Diagnostic accuracy of a device for the automated detection of diabetic retinopathy in a primary care setting

Frank D. Verbraak, Michael D. Abramoff, Gonny C. F. Bausch, Caroline Klaver, Giel Nijpels, Reinier O. Schlingemann, Amber A. van der Heijden

Research output: Contribution to journalArticleAcademicpeer-review

Abstract

OBJECTIVE To determine the diagnostic accuracy in a real-world primary care setting of a deep learning–enhanced device for automated detection of diabetic retinopathy (DR). RESEARCH DESIGN AND METHODS Retinal images of people with type 2 diabetes visiting a primary care screening program were graded by a hybrid deep learning–enhanced device (IDx-DR-EU-2.1; IDx, Amsterdam, the Netherlands), and its classification of retinopathy (vision-threatening [vt]DR, more than mild [mtm]DR, and mild or more [mom]DR) was compared with a reference standard. This reference standard consisted of grading according to the International Clinical Classification of DR by the Rotterdam Study reading center. We determined the diagnostic accuracy of the hybrid deep learning–enhanced device (IDx-DR-EU-2.1) against the reference standard. RESULTS A total of 1,616 people with type 2 diabetes were imaged. The hybrid deep learning–enhanced device’s sensitivity/specificity against the reference standard was, respectively, for vtDR 100% (95% CI 77.1–100)/97.8% (95% CI 96.8–98.5) and for mtmDR 79.4% (95% CI 66.5–87.9)/93.8% (95% CI 92.1–94.9). CONCLUSIONS The hybrid deep learning–enhanced device had high diagnostic accuracy for the detection of both vtDR (although the number of vtDR cases was low) and mtmDR in a primary care setting against an independent reading center. This allows its’ safe use in a primary care setting.
LanguageEnglish
Pages651-656
JournalDiabetes Care
Volume42
Issue number4
DOIs
Publication statusPublished - 2019

Cite this

@article{857863700a604582bc709bcee7d7a3f5,
title = "Diagnostic accuracy of a device for the automated detection of diabetic retinopathy in a primary care setting",
abstract = "OBJECTIVE To determine the diagnostic accuracy in a real-world primary care setting of a deep learning–enhanced device for automated detection of diabetic retinopathy (DR). RESEARCH DESIGN AND METHODS Retinal images of people with type 2 diabetes visiting a primary care screening program were graded by a hybrid deep learning–enhanced device (IDx-DR-EU-2.1; IDx, Amsterdam, the Netherlands), and its classification of retinopathy (vision-threatening [vt]DR, more than mild [mtm]DR, and mild or more [mom]DR) was compared with a reference standard. This reference standard consisted of grading according to the International Clinical Classification of DR by the Rotterdam Study reading center. We determined the diagnostic accuracy of the hybrid deep learning–enhanced device (IDx-DR-EU-2.1) against the reference standard. RESULTS A total of 1,616 people with type 2 diabetes were imaged. The hybrid deep learning–enhanced device’s sensitivity/specificity against the reference standard was, respectively, for vtDR 100{\%} (95{\%} CI 77.1–100)/97.8{\%} (95{\%} CI 96.8–98.5) and for mtmDR 79.4{\%} (95{\%} CI 66.5–87.9)/93.8{\%} (95{\%} CI 92.1–94.9). CONCLUSIONS The hybrid deep learning–enhanced device had high diagnostic accuracy for the detection of both vtDR (although the number of vtDR cases was low) and mtmDR in a primary care setting against an independent reading center. This allows its’ safe use in a primary care setting.",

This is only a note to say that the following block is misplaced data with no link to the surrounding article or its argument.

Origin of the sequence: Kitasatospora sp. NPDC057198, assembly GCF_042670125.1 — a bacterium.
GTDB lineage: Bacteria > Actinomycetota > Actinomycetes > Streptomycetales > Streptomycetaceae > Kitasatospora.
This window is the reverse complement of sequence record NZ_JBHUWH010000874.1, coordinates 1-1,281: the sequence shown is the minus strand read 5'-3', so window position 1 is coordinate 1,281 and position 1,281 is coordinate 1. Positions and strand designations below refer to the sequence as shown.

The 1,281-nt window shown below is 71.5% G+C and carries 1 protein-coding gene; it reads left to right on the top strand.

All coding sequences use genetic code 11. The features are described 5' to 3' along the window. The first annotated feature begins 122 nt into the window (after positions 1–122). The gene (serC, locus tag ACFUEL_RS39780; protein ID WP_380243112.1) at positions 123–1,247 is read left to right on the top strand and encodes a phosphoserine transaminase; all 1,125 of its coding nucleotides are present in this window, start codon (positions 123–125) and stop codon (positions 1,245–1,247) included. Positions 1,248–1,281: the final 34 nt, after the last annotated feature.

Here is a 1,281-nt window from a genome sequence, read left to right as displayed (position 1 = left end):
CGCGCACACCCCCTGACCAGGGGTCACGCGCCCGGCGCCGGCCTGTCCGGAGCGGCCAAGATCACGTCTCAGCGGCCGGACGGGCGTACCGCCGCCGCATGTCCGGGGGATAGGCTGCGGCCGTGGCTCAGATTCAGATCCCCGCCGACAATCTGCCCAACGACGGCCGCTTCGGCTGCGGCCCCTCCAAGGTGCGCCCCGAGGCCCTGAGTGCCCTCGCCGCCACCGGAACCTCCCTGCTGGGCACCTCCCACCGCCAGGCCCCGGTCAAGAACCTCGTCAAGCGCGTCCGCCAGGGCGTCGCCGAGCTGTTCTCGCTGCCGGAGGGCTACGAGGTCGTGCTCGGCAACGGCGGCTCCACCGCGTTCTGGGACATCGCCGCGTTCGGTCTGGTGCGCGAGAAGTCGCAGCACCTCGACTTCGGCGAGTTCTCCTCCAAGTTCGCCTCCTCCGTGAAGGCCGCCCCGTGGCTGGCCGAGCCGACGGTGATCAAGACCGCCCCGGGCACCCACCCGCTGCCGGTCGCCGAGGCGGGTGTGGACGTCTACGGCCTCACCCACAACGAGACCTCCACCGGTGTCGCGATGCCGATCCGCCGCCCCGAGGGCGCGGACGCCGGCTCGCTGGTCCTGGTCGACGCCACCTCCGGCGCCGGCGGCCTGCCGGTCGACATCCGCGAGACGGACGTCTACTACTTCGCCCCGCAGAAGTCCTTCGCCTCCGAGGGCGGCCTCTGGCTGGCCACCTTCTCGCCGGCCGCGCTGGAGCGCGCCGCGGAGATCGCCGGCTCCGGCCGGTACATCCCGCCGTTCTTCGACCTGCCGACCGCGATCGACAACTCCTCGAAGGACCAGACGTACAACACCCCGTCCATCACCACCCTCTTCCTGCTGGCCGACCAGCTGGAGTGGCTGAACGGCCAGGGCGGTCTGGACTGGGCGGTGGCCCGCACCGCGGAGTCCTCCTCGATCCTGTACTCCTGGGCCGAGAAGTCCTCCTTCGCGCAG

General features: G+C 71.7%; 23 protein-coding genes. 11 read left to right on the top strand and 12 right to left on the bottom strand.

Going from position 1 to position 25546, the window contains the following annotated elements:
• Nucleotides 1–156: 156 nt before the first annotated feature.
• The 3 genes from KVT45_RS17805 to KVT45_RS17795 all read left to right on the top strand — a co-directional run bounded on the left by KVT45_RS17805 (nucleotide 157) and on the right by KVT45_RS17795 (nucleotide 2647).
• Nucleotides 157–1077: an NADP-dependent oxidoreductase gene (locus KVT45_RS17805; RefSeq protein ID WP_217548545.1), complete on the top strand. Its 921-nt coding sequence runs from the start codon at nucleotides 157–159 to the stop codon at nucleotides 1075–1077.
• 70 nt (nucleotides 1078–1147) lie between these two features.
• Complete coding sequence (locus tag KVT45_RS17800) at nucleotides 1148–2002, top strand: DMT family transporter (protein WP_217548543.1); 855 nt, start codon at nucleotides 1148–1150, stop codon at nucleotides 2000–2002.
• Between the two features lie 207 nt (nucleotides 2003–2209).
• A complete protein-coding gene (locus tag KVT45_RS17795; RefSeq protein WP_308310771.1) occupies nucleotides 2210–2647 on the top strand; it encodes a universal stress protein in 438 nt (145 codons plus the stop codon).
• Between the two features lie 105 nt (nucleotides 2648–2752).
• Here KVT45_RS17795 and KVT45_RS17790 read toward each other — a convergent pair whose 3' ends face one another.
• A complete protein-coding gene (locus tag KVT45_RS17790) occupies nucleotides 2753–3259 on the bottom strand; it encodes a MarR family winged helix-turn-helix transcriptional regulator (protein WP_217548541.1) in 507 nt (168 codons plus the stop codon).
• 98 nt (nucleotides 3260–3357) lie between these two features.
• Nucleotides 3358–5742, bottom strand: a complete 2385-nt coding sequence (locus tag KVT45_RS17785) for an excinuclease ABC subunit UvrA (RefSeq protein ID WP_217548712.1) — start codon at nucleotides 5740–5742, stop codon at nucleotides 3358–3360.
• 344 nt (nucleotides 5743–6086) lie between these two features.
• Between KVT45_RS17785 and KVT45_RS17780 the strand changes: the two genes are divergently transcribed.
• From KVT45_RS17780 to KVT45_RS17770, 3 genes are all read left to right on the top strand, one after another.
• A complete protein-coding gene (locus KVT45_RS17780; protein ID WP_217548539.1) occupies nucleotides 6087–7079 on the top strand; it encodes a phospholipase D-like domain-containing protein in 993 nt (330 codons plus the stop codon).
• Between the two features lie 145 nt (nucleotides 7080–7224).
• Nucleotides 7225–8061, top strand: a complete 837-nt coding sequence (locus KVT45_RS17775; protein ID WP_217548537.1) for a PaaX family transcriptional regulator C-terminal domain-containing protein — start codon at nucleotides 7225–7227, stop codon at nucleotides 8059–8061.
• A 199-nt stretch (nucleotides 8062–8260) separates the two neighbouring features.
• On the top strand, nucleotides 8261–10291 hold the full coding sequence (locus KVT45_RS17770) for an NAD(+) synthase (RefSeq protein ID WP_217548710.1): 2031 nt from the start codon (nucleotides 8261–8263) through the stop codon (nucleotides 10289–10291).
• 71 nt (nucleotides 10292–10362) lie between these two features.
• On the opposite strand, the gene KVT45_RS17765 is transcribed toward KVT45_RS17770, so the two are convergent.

author = "Verbraak, {Frank D.} and Abramoff, {Michael D.} and Bausch, {Gonny C. F.} and Caroline Klaver and Giel Nijpels and Schlingemann, {Reinier O.} and {van der Heijden}, {Amber A.}",
year = "2019",
doi = "10.2337/dc18-0148",
language = "English",
volume = "42",
pages = "651--656",
journal = "Diabetes Care",
issn = "0149-5992",
publisher = "American Diabetes Association Inc.",